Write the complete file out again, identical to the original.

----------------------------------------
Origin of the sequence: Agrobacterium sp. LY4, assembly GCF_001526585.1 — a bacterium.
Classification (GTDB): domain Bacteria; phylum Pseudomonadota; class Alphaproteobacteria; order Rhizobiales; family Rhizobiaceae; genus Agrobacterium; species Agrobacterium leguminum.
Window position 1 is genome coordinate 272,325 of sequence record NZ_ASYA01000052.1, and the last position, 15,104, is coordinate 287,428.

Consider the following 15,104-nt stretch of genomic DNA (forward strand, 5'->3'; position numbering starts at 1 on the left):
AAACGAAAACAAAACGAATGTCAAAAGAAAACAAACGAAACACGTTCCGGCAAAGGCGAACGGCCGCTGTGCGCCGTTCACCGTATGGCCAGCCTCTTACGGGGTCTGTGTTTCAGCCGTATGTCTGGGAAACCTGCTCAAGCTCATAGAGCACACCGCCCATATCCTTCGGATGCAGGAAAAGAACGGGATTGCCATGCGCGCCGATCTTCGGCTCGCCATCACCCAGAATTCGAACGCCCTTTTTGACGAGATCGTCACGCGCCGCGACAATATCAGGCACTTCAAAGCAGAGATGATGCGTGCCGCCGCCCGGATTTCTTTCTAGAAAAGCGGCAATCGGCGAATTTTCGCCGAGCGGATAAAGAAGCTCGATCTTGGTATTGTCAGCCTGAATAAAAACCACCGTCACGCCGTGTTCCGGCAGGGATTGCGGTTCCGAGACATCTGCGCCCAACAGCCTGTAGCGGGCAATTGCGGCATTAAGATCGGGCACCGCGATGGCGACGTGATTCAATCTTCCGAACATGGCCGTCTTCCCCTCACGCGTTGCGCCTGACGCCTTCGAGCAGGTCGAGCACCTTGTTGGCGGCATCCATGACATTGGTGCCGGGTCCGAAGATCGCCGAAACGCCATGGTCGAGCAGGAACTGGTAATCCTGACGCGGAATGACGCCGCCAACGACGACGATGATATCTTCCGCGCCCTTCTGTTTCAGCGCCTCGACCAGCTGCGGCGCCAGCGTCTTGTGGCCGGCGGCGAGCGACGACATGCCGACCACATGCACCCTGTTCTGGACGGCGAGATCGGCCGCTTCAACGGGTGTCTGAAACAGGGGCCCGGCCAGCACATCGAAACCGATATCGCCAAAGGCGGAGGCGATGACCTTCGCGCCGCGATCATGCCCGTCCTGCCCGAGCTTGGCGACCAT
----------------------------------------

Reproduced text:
Origin of the sequence: Agrobacterium sp. LY4, assembly GCF_001526585.1 — a bacterium.
Classification (GTDB): domain Bacteria; phylum Pseudomonadota; class Alphaproteobacteria; order Rhizobiales; family Rhizobiaceae; genus Agrobacterium; species Agrobacterium leguminum.
Window position 1 is genome coordinate 272,325 of sequence record NZ_ASYA01000052.1, and the last position, 15,104, is coordinate 287,428.

Consider the following 15,104-nt stretch of genomic DNA (forward strand, 5'->3'; position numbering starts at 1 on the left):
AAACGAAAACAAAACGAATGTCAAAAGAAAACAAACGAAACACGTTCCGGCAAAGGCGAACGGCCGCTGTGCGCCGTTCACCGTATGGCCAGCCTCTTACGGGGTCTGTGTTTCAGCCGTATGTCTGGGAAACCTGCTCAAGCTCATAGAGCACACCGCCCATATCCTTCGGATGCAGGAAAAGAACGGGATTGCCATGCGCGCCGATCTTCGGCTCGCCATCACCCAGAATTCGAACGCCCTTTTTGACGAGATCGTCACGCGCCGCGACAATATCAGGCACTTCAAAGCAGAGATGATGCGTGCCGCCGCCCGGATTTCTTTCTAGAAAAGCGGCAATCGGCGAATTTTCGCCGAGCGGATAAAGAAGCTCGATCTTGGTATTGTCAGCCTGAATAAAAACCACCGTCACGCCGTGTTCCGGCAGGGATTGCGGTTCCGAGACATCTGCGCCCAACAGCCTGTAGCGGGCAATTGCGGCATTAAGATCGGGCACCGCGATGGCGACGTGATTCAATCTTCCGAACATGGCCGTCTTCCCCTCACGCGTTGCGCCTGACGCCTTCGAGCAGGTCGAGCACCTTGTTGGCGGCATCCATGACATTGGTGCCGGGTCCGAAGATCGCCGAAACGCCATGGTCGAGCAGGAACTGGTAATCCTGACGCGGAATGACGCCGCCAACGACGACGATGATATCTTCCGCGCCCTTCTGTTTCAGCGCCTCGACCAGCTGCGGCGCCAGCGTCTTGTGGCCGGCGGCGAGCGACGACATGCCGACCACATGCACCCTGTTCTGGACGGCGAGATCGGCCGCTTCAACGGGTGTCTGAAACAGGGGCCCGGCCAGCACATCGAAACCGATATCGCCAAAGGCGGAGGCGATGACCTTCGCGCCGCGATCATGCCCGTCCTGCCCGAGCTTGGCGACCAT